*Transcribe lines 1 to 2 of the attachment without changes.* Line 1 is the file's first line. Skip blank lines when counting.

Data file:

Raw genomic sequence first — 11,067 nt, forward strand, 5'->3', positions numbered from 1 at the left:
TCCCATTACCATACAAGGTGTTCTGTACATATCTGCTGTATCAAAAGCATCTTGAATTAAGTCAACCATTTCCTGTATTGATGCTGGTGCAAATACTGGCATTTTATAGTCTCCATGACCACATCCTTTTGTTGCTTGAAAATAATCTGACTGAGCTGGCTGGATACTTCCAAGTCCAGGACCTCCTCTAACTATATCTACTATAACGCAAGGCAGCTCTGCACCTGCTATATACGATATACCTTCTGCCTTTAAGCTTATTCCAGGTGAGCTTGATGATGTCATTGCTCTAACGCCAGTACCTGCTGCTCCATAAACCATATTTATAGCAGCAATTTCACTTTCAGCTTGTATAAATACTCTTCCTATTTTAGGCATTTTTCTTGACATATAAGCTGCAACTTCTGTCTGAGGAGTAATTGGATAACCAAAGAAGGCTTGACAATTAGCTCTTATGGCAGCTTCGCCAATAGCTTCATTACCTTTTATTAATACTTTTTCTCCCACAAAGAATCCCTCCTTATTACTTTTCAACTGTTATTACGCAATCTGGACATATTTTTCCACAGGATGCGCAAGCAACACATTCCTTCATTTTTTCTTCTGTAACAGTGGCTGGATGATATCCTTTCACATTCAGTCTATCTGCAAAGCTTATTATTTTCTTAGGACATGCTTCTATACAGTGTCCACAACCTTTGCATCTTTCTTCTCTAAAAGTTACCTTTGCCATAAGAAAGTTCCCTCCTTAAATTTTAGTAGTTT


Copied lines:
Raw genomic sequence first — 11,067 nt, forward strand, 5'->3', positions numbered from 1 at the left:
TCCCATTACCATACAAGGTGTTCTGTACATATCTGCTGTATCAAAAGCATCTTGAATTAAGTCAACCATTTCCTGTATTGATGCTGGTGCAAATACTGGCATTTTATAGTCTCCATGACCACATCCTTTTGTTGCTTGAAAATAATCTGACTGAGCTGGCTGGATACTTCCAAGTCCAGGACCTCCTCTAACTATATCTACTATAACGCAAGGCAGCTCTGCACCTGCTATATACGATATACCTTCTGCCTTTAAGCTTATTCCAGGTGAGCTTGATGATGTCATTGCTCTAACGCCAGTACCTGCTGCTCCATAAACCATATTTATAGCAGCAATTTCACTTTCAGCTTGTATAAATACTCTTCCTATTTTAGGCATTTTTCTTGACATATAAGCTGCAACTTCTGTCTGAGGAGTAATTGGATAACCAAAGAAGGCTTGACAATTAGCTCTTATGGCAGCTTCGCCAATAGCTTCATTACCTTTTATTAATACTTTTTCTCCCACAAAGAATCCCTCCTTATTACTTTTCAACTGTTATTACGCAATCTGGACATATTTTTCCACAGGATGCGCAAGCAACACATTCCTTCATTTTTTCTTCTGTAACAGTGGCTGGATGATATCCTTTCACATTCAGTCTATCTGCAAAGCTTATTATTTTCTTAGGACATGCTTCTATACAGTGTCCACAACCTTTGCATCTTTCTTCTCTAAAAGTTACCTTTGCCATAAGAAAGTTCCCTCCTTAAATTTTAGTAGTTT